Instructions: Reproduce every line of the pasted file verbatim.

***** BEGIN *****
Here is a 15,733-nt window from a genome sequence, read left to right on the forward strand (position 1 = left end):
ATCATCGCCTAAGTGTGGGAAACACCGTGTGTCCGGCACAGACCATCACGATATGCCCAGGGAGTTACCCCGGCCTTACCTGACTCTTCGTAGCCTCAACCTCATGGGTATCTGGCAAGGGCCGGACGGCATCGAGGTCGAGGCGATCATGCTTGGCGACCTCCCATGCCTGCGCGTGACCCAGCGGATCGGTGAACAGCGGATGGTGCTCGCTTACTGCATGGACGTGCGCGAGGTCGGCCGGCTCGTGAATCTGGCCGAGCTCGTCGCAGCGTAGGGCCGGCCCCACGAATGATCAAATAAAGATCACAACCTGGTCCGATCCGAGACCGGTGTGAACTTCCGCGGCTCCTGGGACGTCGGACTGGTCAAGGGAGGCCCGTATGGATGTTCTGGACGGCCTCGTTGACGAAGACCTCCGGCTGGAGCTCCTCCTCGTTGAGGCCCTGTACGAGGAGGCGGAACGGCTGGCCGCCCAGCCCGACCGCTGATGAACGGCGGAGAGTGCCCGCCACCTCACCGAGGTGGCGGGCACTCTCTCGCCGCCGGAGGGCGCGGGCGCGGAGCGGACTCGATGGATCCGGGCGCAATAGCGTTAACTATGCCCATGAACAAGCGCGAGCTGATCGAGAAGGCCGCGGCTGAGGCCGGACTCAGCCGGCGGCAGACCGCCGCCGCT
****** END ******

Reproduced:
Here is a 15,733-nt window from a genome sequence, read left to right on the forward strand (position 1 = left end):
ATCATCGCCTAAGTGTGGGAAACACCGTGTGTCCGGCACAGACCATCACGATATGCCCAGGGAGTTACCCCGGCCTTACCTGACTCTTCGTAGCCTCAACCTCATGGGTATCTGGCAAGGGCCGGACGGCATCGAGGTCGAGGCGATCATGCTTGGCGACCTCCCATGCCTGCGCGTGACCCAGCGGATCGGTGAACAGCGGATGGTGCTCGCTTACTGCATGGACGTGCGCGAGGTCGGCCGGCTCGTGAATCTGGCCGAGCTCGTCGCAGCGTAGGGCCGGCCCCACGAATGATCAAATAAAGATCACAACCTGGTCCGATCCGAGACCGGTGTGAACTTCCGCGGCTCCTGGGACGTCGGACTGGTCAAGGGAGGCCCGTATGGATGTTCTGGACGGCCTCGTTGACGAAGACCTCCGGCTGGAGCTCCTCCTCGTTGAGGCCCTGTACGAGGAGGCGGAACGGCTGGCCGCCCAGCCCGACCGCTGATGAACGGCGGAGAGTGCCCGCCACCTCACCGAGGTGGCGGGCACTCTCTCGCCGCCGGAGGGCGCGGGCGCGGAGCGGACTCGATGGATCCGGGCGCAATAGCGTTAACTATGCCCATGAACAAGCGCGAGCTGATCGAGAAGGCCGCGGCTGAGGCCGGACTCAGCCGGCGGCAGACCGCCGCCGCT